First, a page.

Q: I got a domestic batterycharge but me and wife just got in a argument i never put hands on her and she told cops i didnt
She just called the cops just wanting them to calm me down but i got arrested and charged with domestic battery 3rd plus we had 3 people as witnesses and still spent the weekend in jail we were just arguing my wife and the witnesses told them several time i never put hands on been married 21 years i have never put my hands on her .. is this considered false arrests.. plus i got a public intox charge cause i was on our closed in front porch i never stepped outside do i need to hire a attorney i pled not guilty so the final court day is 7 days away.. i have a clean record i never been in trouble..
A: You need a lawyer for sure right now! This is a Class A Misdemeanor in Arkansas. You could receive a sentence in the county jail for one year and a fine of up to $2,500.00. Depending on the lawyer you hire and the Judge, you could have the case dismissed or spend some time in jail. Your lawyer will review the police reports to see why they arrested you. Typically, to make such an arrest, the police must see some physical injury on your wife or she was in fear for her well-being. She called the cops. The cops will consider that she was afraid. Alcohol is involved in most of these type of charges so you had one point against you when the police arrived.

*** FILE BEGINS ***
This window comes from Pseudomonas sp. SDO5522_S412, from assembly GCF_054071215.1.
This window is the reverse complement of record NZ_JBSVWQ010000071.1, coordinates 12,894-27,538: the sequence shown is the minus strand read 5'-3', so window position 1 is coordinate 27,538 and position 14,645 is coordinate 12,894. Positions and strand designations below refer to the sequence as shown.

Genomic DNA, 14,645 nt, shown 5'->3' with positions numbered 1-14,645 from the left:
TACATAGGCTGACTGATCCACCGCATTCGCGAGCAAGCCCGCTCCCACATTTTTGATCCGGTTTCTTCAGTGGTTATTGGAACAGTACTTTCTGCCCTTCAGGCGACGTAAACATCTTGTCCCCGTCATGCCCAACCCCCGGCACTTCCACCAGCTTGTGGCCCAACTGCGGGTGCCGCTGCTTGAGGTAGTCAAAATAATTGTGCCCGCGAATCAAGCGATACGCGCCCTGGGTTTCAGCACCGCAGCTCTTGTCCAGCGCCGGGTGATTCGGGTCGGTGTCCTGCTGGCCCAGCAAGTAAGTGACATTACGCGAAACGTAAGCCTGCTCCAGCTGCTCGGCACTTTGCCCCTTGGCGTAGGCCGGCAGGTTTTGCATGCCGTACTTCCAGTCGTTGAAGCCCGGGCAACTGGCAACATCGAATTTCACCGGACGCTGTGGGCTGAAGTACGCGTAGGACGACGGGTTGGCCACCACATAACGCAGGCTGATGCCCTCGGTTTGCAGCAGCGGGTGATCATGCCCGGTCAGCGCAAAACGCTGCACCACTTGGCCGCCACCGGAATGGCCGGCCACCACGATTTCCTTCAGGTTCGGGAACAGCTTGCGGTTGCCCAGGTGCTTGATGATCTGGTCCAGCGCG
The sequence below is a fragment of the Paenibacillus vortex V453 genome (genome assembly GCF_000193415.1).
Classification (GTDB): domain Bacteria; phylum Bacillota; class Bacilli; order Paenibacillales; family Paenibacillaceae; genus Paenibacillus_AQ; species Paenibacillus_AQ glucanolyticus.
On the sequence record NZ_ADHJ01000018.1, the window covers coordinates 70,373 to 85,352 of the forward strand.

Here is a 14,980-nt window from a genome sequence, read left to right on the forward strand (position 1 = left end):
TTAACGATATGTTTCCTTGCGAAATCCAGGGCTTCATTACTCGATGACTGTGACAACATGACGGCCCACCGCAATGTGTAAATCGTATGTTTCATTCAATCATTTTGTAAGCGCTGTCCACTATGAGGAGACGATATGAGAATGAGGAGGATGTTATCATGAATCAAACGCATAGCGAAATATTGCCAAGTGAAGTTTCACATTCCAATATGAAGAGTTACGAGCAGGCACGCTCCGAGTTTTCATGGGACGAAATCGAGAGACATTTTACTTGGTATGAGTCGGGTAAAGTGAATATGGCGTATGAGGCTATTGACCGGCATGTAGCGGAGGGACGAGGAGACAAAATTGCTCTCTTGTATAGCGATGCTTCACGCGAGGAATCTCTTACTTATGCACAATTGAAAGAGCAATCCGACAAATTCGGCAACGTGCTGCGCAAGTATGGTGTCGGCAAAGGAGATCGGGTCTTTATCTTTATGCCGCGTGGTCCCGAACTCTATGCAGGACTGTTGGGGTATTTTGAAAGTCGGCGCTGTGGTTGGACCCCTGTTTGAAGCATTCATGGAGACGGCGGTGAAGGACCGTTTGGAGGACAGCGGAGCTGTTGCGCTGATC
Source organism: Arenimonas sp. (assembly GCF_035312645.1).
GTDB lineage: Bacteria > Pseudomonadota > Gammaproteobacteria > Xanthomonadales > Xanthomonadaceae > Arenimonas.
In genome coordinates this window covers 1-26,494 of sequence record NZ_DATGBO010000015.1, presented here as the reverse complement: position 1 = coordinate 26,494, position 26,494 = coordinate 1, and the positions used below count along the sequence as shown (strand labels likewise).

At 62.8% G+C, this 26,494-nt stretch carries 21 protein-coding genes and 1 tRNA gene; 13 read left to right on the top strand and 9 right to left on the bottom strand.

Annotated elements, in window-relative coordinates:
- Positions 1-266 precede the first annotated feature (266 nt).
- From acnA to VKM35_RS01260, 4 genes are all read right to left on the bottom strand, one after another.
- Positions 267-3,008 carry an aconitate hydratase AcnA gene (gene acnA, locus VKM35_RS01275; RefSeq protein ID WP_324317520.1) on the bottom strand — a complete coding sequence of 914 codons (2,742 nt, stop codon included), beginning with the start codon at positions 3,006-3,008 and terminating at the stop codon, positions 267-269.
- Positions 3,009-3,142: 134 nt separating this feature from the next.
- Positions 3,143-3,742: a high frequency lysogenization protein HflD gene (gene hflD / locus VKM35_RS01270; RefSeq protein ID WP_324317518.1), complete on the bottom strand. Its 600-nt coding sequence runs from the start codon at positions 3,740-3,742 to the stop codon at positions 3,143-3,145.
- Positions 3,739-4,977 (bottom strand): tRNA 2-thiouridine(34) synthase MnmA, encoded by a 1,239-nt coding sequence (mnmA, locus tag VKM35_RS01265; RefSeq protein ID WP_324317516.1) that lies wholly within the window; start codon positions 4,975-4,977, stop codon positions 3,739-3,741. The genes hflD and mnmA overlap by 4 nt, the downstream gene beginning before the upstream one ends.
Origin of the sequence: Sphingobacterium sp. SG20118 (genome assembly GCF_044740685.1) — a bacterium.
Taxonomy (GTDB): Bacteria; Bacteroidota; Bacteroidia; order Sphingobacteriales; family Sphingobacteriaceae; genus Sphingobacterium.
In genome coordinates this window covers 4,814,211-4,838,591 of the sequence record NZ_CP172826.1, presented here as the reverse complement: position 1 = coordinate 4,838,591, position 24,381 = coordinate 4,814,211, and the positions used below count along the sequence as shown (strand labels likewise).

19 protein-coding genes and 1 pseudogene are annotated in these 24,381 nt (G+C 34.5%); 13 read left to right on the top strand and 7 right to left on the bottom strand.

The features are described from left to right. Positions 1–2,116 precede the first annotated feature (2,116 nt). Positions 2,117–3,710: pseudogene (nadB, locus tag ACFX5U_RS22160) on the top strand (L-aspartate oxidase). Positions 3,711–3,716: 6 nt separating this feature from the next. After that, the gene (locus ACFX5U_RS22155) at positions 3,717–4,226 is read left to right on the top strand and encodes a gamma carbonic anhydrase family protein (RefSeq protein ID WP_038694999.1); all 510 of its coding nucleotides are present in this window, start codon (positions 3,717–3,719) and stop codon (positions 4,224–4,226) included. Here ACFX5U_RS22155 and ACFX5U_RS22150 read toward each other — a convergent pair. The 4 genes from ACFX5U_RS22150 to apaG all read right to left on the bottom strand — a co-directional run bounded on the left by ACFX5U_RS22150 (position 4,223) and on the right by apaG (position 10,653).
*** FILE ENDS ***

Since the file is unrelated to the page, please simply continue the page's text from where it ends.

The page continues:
Your wife called the cops to make you a nice drunk guy. Cops don't show up to help drunk people. They take them to jail. They are usually called when someone hears yelling and fighting. Being on your front porch could be considered "public" if you live in an apartment. If you are in your closed-in porch of a house, it may still be considered public.
A criminal trial attorney will help you sort it out. You should expect to pay between $1650 and $2500 for an attorney. Get one who will answer your calls and return your emails. Your lawyer will continue the case to allow sufficient time to review the state's case against you. Don't get too upset at this taking some time. Passing a case for a while allows witnesses to disappear and evidence to go away.
Stewart Whaley agrees with this answer
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